Today, Sony embarks on its journey into the virtual world. The PlayStation VR headset will enable gamers all over the world to experience virtual reality. The headset costs $400. More than 50 games will be available before the end of 2016, says Sony. Here is what else you need to know.
PlayStation VR has landed
Sony has been testing virtual reality for some time under a project dubbed Morpheus and with today’s launch of PlayStation VR the company brings the first VR headset to a gaming console. Sony believes that its tight integration and strong game developer support will make PS VR the best VR headset for gaming.
PS VR looks like most other VR headsets. No company can escape the clumsiness of the hardware requirements to do VR today but Sony is hoping that gamers will embrace it regardless and are prepared to wear a headset, have an additional box, and a PS camera (required). If you are planning on playing VR in your living room certain games allow others to join the game on the regular TV screen.
A game called PlayRoom VR and a demo disc (list of demos here) are included with the purchase. Sony says that it expects approximately 50 VR games to be available before the end of 2016, and adds that there are “hundreds of developers currently working on games and experiences for PS VR”. Sony says that experiences beyond games such as storytelling will be available later. Look for the “PlayStation VR” logo depicted on the cover.
Launch titles include ‘Driveclub VR’, ‘RIGS Mechanized Combat League’, ‘Until Dawn: Rush of Blood’, ‘Batman Arkham VR’, ‘EVE Valkyrie’, and ‘Here They Lie’. Around 30 titles or so are available now.
Major titles like ‘Gran Turismo Sport’ and ‘Resident Evil 7’ are coming out later.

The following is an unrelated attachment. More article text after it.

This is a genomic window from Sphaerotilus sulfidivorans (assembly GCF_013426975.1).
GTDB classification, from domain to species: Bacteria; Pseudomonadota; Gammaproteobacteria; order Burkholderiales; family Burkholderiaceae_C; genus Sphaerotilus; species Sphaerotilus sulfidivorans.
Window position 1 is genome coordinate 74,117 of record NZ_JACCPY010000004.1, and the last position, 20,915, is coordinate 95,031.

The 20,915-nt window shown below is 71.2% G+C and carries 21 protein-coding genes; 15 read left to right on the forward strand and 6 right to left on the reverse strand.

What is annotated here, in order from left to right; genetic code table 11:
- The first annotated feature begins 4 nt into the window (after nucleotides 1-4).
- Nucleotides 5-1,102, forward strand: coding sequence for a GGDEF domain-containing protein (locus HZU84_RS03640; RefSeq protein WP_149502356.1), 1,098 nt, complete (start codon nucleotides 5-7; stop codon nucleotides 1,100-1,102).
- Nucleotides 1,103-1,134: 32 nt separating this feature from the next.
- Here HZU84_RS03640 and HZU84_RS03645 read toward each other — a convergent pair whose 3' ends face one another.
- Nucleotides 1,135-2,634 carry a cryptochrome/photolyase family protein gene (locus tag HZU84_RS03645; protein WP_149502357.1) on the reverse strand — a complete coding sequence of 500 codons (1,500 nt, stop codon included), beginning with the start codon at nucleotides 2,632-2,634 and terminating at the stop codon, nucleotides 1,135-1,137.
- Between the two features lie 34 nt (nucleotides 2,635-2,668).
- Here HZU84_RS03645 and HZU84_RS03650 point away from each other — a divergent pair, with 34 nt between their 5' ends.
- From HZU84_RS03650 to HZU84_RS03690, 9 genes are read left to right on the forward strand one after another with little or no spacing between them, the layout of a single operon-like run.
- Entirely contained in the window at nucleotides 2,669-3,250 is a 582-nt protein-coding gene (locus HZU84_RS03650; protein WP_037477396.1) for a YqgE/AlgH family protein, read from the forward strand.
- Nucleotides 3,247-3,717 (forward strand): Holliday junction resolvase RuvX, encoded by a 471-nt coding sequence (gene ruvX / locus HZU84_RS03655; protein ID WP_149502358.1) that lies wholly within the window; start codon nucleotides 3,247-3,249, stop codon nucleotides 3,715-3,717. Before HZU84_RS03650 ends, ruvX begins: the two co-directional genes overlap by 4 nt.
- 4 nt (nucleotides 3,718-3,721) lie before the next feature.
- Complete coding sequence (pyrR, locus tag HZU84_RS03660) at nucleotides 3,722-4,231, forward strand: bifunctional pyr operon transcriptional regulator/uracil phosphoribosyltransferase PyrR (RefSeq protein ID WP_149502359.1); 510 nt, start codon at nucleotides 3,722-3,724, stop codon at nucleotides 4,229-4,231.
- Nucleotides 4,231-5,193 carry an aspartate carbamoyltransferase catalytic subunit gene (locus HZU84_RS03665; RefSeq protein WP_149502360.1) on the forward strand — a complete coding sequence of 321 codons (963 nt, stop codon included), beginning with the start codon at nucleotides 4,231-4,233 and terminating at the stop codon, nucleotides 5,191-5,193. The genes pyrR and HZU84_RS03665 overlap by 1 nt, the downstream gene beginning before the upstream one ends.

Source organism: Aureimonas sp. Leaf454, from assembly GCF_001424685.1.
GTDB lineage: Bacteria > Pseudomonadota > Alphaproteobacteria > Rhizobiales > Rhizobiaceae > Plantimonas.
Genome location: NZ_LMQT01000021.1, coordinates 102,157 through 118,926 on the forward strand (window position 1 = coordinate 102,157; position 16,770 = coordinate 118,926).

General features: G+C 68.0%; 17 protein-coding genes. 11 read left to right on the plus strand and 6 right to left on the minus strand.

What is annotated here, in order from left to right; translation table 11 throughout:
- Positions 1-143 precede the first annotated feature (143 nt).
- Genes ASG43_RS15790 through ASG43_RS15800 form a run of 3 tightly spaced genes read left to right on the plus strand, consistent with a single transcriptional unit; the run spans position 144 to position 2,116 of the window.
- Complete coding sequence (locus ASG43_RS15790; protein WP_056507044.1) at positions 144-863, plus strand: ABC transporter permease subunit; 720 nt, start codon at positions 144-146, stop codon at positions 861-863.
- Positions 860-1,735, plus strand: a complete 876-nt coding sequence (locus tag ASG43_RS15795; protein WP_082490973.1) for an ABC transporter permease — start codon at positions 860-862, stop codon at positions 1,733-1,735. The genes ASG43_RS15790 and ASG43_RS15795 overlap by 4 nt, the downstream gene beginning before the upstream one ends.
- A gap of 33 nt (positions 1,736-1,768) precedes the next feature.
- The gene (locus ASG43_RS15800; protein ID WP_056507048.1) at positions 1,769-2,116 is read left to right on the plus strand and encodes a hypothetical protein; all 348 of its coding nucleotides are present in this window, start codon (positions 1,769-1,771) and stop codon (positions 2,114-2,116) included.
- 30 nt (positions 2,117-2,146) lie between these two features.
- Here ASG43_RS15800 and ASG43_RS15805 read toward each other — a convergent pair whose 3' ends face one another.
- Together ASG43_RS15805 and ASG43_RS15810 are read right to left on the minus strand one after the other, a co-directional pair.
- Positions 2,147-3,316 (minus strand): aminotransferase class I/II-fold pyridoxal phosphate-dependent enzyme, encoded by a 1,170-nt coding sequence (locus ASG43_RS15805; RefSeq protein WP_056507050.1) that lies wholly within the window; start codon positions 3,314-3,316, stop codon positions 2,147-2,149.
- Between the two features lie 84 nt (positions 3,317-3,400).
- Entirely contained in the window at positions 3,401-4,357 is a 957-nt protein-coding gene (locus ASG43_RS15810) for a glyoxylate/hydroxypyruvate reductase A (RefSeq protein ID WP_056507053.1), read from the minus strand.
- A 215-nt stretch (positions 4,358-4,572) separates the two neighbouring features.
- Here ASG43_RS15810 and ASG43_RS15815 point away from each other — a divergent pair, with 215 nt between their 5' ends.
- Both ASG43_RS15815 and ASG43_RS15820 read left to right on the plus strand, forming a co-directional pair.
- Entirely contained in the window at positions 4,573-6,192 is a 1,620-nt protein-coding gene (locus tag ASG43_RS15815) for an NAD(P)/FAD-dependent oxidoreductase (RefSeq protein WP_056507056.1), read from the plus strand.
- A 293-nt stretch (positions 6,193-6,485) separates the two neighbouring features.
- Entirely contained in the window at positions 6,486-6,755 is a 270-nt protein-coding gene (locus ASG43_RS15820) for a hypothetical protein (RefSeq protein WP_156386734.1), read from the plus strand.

OLED makes VR possible
Like all other decent VR headsets Sony is using OLED display technology to reproduce the virtual frames. Only OLED display technology is fast enough to eliminate motion blur.
Sony says that “PS VR uses a single 5.7-inch 1920 x 1080 resolution full-color OLED RGB display, also known as ‘1920 x RGB x 1080’. Unlike other VR displays, the PS VR display uses full Red, Green and Blue sub-pixels to produce a full color pixel”. Games will be rendered at an effective resolution of maximum 960×1080 pixels in 3D.
When talking about real RGB pixels Sony is of course referring to the use of PenTile (or Diamond) subpixels in Oculus Rift, HTC Vive and Samsung’s Galaxy phones that power the Gear VR headset. While competing headsets often boast the same or even higher resolution on paper the special subpixel arrangement reduces the effective resolution and can introduce picture artefacts. Some competing VR headsets have started using two displays instead of one. Our coming review will examine the differences in depth.
Sony adds that “latency comes in at less than 18ms (0.018 seconds)” and that “PS VR OLED display can refresh at 90Hz (90 times per second) or at 120Hz (120 times per second)”. It is using a “reprojection” system that “takes the last output image at 60Hz and creates a new image at 120Hz based on the latest head movements made by the user”.
FlatpanelsHD has already reviewed Gear VR, Oculus Rift, and HTC Vive. We first tried PlayStation VR in September 2015 (when it was called Project Morpheus) and will publish a full, in-depth review later.
Other features and limitations
The headset also has a 2D mode that Sony describes like this: ”PS VR has a feature called Cinematic Mode, which lets users enjoy content in 2D, including PS4 games and movies, on a giant virtual screen while wearing the VR headset”. The Cinematic mode supports media apps such as YouTube.
A pretty crazy limitation that you have to be aware of is that the external processing unit – the extra box required to use PS VR – does not support HDR pass-through at any resolution (1080p or 4K). This means that if you want to use your PS4 console for HDR gaming on your regular TV you will have to cable the console directly to the TV every time you switch from VR to TV. This is an annoying flaw in the design of the box but it is of course early days for VR.
You can connect only one PS VR headset to a console. To use it you still need a TV “for certain system settings”, says Sony. A PlayStation VR-only setup is not yet possible. The headset works only with the PlayStation console, not a PC. For the best possible VR picture quality you need to pair the headset with the coming PS4 Pro but the headset also works with all current PS4 consoles.
PlayStation VR is available today. You also need the PS4 Camera that costs $59.